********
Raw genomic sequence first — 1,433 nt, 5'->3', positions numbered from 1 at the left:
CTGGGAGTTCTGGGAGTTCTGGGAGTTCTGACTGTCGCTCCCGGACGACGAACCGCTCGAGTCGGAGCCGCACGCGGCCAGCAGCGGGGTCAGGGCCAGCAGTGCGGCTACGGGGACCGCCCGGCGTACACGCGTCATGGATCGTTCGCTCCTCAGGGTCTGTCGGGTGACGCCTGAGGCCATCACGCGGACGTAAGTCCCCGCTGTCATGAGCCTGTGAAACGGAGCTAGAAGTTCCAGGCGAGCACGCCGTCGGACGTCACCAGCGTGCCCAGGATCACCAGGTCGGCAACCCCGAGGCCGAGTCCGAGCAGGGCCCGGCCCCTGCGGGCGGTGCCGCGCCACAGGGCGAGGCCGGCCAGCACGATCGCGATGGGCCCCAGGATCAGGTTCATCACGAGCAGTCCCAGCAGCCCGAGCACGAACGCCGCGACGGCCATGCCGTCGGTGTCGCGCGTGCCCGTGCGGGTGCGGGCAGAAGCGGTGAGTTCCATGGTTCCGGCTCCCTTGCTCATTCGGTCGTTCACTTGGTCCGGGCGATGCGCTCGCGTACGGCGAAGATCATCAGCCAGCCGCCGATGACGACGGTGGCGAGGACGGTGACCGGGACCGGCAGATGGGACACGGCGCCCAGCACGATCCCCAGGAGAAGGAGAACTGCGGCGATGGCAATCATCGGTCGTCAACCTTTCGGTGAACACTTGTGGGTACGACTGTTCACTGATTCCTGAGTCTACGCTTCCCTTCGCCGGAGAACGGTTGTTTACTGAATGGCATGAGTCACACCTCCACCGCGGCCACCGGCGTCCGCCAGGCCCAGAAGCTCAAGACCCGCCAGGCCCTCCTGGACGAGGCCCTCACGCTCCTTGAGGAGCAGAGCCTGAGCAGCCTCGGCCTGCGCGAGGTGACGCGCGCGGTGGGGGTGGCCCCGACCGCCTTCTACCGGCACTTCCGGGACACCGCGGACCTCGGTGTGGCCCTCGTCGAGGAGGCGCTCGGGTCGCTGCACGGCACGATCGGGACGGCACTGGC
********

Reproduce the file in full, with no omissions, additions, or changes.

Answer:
Raw genomic sequence first — 1,433 nt, 5'->3', positions numbered from 1 at the left:
CTGGGAGTTCTGGGAGTTCTGGGAGTTCTGACTGTCGCTCCCGGACGACGAACCGCTCGAGTCGGAGCCGCACGCGGCCAGCAGCGGGGTCAGGGCCAGCAGTGCGGCTACGGGGACCGCCCGGCGTACACGCGTCATGGATCGTTCGCTCCTCAGGGTCTGTCGGGTGACGCCTGAGGCCATCACGCGGACGTAAGTCCCCGCTGTCATGAGCCTGTGAAACGGAGCTAGAAGTTCCAGGCGAGCACGCCGTCGGACGTCACCAGCGTGCCCAGGATCACCAGGTCGGCAACCCCGAGGCCGAGTCCGAGCAGGGCCCGGCCCCTGCGGGCGGTGCCGCGCCACAGGGCGAGGCCGGCCAGCACGATCGCGATGGGCCCCAGGATCAGGTTCATCACGAGCAGTCCCAGCAGCCCGAGCACGAACGCCGCGACGGCCATGCCGTCGGTGTCGCGCGTGCCCGTGCGGGTGCGGGCAGAAGCGGTGAGTTCCATGGTTCCGGCTCCCTTGCTCATTCGGTCGTTCACTTGGTCCGGGCGATGCGCTCGCGTACGGCGAAGATCATCAGCCAGCCGCCGATGACGACGGTGGCGAGGACGGTGACCGGGACCGGCAGATGGGACACGGCGCCCAGCACGATCCCCAGGAGAAGGAGAACTGCGGCGATGGCAATCATCGGTCGTCAACCTTTCGGTGAACACTTGTGGGTACGACTGTTCACTGATTCCTGAGTCTACGCTTCCCTTCGCCGGAGAACGGTTGTTTACTGAATGGCATGAGTCACACCTCCACCGCGGCCACCGGCGTCCGCCAGGCCCAGAAGCTCAAGACCCGCCAGGCCCTCCTGGACGAGGCCCTCACGCTCCTTGAGGAGCAGAGCCTGAGCAGCCTCGGCCTGCGCGAGGTGACGCGCGCGGTGGGGGTGGCCCCGACCGCCTTCTACCGGCACTTCCGGGACACCGCGGACCTCGGTGTGGCCCTCGTCGAGGAGGCGCTCGGGTCGCTGCACGGCACGATCGGGACGGCACTGGC